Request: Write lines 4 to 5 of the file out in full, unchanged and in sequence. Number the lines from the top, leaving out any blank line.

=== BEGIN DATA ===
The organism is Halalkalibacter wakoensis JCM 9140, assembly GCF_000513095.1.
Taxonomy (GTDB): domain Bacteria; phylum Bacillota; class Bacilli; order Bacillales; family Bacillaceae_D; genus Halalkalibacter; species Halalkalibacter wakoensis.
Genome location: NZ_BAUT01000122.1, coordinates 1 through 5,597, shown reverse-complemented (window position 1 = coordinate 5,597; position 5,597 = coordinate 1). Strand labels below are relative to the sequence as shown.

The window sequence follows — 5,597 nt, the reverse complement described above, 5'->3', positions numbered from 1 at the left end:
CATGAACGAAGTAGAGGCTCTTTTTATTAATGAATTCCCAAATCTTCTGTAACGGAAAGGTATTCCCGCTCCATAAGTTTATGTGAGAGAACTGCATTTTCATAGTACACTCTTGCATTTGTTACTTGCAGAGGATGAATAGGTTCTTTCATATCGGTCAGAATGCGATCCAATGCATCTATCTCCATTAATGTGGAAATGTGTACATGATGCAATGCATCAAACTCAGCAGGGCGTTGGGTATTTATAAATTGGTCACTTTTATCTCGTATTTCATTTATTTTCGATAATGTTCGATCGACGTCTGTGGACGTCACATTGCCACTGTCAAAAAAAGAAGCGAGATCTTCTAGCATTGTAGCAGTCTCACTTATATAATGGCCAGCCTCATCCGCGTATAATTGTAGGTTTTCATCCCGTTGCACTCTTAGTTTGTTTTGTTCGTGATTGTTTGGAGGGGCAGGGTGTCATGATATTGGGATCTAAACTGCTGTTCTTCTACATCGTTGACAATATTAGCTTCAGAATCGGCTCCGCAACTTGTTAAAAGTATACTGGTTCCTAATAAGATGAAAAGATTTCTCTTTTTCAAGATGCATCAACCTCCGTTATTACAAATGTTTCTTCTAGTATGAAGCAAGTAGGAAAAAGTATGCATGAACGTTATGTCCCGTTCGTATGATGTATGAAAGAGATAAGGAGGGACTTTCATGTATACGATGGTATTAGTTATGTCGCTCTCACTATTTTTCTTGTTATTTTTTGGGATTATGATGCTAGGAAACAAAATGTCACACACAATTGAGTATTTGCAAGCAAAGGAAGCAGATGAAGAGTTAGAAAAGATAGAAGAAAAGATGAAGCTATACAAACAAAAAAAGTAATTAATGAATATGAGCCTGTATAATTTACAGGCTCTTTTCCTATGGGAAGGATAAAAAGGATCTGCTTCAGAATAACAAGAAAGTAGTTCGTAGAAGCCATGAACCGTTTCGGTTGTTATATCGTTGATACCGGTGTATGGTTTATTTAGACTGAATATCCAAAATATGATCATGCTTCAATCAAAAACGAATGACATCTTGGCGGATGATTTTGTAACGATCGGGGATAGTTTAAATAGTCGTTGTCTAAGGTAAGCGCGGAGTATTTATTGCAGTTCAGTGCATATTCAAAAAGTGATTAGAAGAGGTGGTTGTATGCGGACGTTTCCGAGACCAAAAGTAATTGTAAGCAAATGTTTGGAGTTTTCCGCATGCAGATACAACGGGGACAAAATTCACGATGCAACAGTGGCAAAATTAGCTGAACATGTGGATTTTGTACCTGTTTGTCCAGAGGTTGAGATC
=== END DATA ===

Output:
The window sequence follows — 5,597 nt, the reverse complement described above, 5'->3', positions numbered from 1 at the left end:
CATGAACGAAGTAGAGGCTCTTTTTATTAATGAATTCCCAAATCTTCTGTAACGGAAAGGTATTCCCGCTCCATAAGTTTATGTGAGAGAACTGCATTTTCATAGTACACTCTTGCATTTGTTACTTGCAGAGGATGAATAGGTTCTTTCATATCGGTCAGAATGCGATCCAATGCATCTATCTCCATTAATGTGGAAATGTGTACATGATGCAATGCATCAAACTCAGCAGGGCGTTGGGTATTTATAAATTGGTCACTTTTATCTCGTATTTCATTTATTTTCGATAATGTTCGATCGACGTCTGTGGACGTCACATTGCCACTGTCAAAAAAAGAAGCGAGATCTTCTAGCATTGTAGCAGTCTCACTTATATAATGGCCAGCCTCATCCGCGTATAATTGTAGGTTTTCATCCCGTTGCACTCTTAGTTTGTTTTGTTCGTGATTGTTTGGAGGGGCAGGGTGTCATGATATTGGGATCTAAACTGCTGTTCTTCTACATCGTTGACAATATTAGCTTCAGAATCGGCTCCGCAACTTGTTAAAAGTATACTGGTTCCTAATAAGATGAAAAGATTTCTCTTTTTCAAGATGCATCAACCTCCGTTATTACAAATGTTTCTTCTAGTATGAAGCAAGTAGGAAAAAGTATGCATGAACGTTATGTCCCGTTCGTATGATGTATGAAAGAGATAAGGAGGGACTTTCATGTATACGATGGTATTAGTTATGTCGCTCTCACTATTTTTCTTGTTATTTTTTGGGATTATGATGCTAGGAAACAAAATGTCACACACAATTGAGTATTTGCAAGCAAAGGAAGCAGATGAAGAGTTAGAAAAGATAGAAGAAAAGATGAAGCTATACAAACAAAAAAAGTAATTAATGAATATGAGCCTGTATAATTTACAGGCTCTTTTCCTATGGGAAGGATAAAAAGGATCTGCTTCAGAATAACAAGAAAGTAGTTCGTAGAAGCCATGAACCGTTTCGGTTGTTATATCGTTGATACCGGTGTATGGTTTATTTAGACTGAATATCCAAAATATGATCATGCTTCAATCAAAAACGAATGACATCTTGGCGGATGATTTTGTAACGATCGGGGATAGTTTAAATAGTCGTTGTCTAAGGTAAGCGCGGAGTATTTATTGCAGTTCAGTGCATATTCAAAAAGTGATTAGAAGAGGTGGTTGTATGCGGACGTTTCCGAGACCAAAAGTAATTGTAAGCAAATGTTTGGAGTTTTCCGCATGCAGATACAACGGGGACAAAATTCACGATGCAACAGTGGCAAAATTAGCTGAACATGTGGATTTTGTACCTGTTTGTCCAGAGGTTGAGATC